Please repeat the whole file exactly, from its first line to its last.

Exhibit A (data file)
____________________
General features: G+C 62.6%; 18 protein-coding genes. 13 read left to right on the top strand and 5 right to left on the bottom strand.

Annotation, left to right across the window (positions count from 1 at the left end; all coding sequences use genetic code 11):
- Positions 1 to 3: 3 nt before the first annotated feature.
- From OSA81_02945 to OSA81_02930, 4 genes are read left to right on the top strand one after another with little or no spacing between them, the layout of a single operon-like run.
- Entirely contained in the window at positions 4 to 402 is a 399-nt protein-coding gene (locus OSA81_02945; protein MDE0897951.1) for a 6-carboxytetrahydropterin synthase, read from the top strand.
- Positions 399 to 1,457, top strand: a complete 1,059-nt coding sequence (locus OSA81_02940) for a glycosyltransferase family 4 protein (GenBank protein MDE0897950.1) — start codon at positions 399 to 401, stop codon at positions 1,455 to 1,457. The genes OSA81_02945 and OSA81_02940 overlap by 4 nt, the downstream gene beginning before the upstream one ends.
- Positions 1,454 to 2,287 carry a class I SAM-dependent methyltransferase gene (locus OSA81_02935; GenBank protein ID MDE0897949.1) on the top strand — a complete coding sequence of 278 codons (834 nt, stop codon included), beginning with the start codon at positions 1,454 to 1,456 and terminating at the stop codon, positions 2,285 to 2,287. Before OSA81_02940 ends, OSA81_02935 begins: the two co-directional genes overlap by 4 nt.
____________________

General features: G+C 62.6%; 18 protein-coding genes. 13 read left to right on the top strand and 5 right to left on the bottom strand.

Annotation, left to right across the window (positions count from 1 at the left end; all coding sequences use genetic code 11):
- Positions 1 to 3: 3 nt before the first annotated feature.
- From OSA81_02945 to OSA81_02930, 4 genes are read left to right on the top strand one after another with little or no spacing between them, the layout of a single operon-like run.
- Entirely contained in the window at positions 4 to 402 is a 399-nt protein-coding gene (locus OSA81_02945; protein MDE0897951.1) for a 6-carboxytetrahydropterin synthase, read from the top strand.
- Positions 399 to 1,457, top strand: a complete 1,059-nt coding sequence (locus OSA81_02940) for a glycosyltransferase family 4 protein (GenBank protein MDE0897950.1) — start codon at positions 399 to 401, stop codon at positions 1,455 to 1,457. The genes OSA81_02945 and OSA81_02940 overlap by 4 nt, the downstream gene beginning before the upstream one ends.
- Positions 1,454 to 2,287 carry a class I SAM-dependent methyltransferase gene (locus OSA81_02935; GenBank protein ID MDE0897949.1) on the top strand — a complete coding sequence of 278 codons (834 nt, stop codon included), beginning with the start codon at positions 1,454 to 1,456 and terminating at the stop codon, positions 2,285 to 2,287. Before OSA81_02940 ends, OSA81_02935 begins: the two co-directional genes overlap by 4 nt.